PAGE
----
A road by any other name would ride as sweet.
Most roads have numbers, but when you’re out riding look for the local names—Hawstone, Axeman, Ridge—the ones you need to ask for. Some of their names appear on the maps. Others are local designations with no real beginning or end, just a section of blacktop between here and there.
When I first started road tripping, there was a certain alchemy to finding your way. You asked your dad and his fishing buddies, or old guys at gas stations. In my case, they were one and the same. After a while, you wise up, keep a topo in the car, and hope for the best.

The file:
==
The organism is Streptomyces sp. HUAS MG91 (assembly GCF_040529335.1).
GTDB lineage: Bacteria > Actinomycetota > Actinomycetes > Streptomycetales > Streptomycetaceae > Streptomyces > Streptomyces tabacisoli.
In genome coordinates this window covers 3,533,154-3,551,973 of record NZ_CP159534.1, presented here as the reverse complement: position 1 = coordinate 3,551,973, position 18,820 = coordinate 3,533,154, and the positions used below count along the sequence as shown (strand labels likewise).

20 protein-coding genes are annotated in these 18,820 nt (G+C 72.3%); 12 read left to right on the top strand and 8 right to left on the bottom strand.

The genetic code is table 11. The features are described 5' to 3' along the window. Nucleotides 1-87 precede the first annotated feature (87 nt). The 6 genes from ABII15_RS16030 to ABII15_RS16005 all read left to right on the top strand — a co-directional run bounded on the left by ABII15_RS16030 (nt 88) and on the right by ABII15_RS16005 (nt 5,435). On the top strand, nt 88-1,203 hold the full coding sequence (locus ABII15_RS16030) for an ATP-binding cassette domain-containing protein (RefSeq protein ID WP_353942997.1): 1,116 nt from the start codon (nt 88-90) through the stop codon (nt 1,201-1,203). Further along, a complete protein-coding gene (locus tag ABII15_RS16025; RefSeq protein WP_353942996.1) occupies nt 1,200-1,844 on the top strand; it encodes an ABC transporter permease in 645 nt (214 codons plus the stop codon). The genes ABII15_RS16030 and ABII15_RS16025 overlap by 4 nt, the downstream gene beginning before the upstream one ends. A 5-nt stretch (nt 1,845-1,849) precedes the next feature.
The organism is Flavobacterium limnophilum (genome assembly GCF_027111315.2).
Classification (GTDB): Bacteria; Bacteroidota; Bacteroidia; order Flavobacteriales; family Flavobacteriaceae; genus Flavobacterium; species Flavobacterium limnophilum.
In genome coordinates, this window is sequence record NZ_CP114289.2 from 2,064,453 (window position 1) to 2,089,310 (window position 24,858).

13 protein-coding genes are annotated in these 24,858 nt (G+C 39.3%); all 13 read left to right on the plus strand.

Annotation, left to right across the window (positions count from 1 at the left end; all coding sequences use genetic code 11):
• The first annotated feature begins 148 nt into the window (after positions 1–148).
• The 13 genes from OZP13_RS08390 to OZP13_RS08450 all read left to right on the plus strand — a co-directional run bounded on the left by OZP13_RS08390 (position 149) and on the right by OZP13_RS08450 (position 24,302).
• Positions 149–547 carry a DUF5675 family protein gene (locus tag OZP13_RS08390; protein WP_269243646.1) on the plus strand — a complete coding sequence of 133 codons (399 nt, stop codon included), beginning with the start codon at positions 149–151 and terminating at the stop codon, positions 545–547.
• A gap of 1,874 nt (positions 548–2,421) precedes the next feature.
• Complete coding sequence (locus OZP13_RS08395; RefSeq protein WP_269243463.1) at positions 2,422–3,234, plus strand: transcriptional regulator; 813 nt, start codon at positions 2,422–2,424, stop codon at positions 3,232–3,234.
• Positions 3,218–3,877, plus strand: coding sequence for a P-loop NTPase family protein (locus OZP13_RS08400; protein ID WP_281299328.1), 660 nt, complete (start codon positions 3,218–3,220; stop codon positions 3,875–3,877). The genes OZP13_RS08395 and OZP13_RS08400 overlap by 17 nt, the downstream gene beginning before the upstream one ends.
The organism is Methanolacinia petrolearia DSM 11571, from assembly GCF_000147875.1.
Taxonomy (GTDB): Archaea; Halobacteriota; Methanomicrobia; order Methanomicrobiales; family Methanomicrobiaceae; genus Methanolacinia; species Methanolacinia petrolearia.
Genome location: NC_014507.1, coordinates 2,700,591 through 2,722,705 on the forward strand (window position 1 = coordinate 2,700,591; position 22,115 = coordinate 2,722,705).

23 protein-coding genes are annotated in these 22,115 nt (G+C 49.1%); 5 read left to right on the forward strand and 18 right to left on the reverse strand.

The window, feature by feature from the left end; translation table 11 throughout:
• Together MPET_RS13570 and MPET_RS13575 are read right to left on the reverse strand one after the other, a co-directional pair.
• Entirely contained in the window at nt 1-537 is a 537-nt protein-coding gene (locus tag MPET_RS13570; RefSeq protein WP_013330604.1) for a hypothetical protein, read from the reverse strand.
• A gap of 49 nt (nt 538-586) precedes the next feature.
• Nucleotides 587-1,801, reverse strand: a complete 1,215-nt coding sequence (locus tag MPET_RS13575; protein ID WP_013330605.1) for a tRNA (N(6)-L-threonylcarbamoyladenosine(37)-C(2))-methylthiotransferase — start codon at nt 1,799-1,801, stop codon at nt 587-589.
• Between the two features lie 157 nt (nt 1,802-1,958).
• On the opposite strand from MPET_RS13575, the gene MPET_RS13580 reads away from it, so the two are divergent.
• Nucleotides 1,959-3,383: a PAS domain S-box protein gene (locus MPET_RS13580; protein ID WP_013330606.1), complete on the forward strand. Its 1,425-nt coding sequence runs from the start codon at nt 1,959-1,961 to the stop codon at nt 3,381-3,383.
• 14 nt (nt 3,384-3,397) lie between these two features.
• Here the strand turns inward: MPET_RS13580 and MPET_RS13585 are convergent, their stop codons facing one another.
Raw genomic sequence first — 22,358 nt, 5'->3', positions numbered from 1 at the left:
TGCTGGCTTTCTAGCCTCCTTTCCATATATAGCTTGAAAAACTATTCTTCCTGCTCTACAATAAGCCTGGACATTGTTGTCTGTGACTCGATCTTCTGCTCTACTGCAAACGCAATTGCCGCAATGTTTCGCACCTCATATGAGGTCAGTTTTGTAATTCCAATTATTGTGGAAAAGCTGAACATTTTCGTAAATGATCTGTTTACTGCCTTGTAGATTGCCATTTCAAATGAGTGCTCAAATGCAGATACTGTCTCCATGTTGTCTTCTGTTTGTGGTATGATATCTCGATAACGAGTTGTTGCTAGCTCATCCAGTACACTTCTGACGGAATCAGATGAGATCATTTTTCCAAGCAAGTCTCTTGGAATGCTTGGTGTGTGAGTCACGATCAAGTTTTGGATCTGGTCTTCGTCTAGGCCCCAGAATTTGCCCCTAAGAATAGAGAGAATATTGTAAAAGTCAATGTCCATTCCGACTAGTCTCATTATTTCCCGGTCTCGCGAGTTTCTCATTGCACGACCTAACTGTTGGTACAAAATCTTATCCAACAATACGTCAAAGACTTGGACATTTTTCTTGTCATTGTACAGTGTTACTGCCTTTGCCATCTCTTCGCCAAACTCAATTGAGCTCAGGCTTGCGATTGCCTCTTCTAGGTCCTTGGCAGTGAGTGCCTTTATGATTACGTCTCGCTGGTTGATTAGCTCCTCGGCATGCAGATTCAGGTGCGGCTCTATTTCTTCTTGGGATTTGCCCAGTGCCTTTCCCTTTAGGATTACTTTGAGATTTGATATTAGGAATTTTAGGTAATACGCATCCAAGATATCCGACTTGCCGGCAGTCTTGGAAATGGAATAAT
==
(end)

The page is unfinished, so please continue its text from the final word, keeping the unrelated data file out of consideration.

Now every spleen rattling mile of back road is on the Web—packaged neatly along with distances, estimated trip times, and recommended restaurants. If there was anything that ever sucked the fun out of being lost, it’s Google Maps—and the GPS chip in your phone. Throw them both away and enjoy the ride.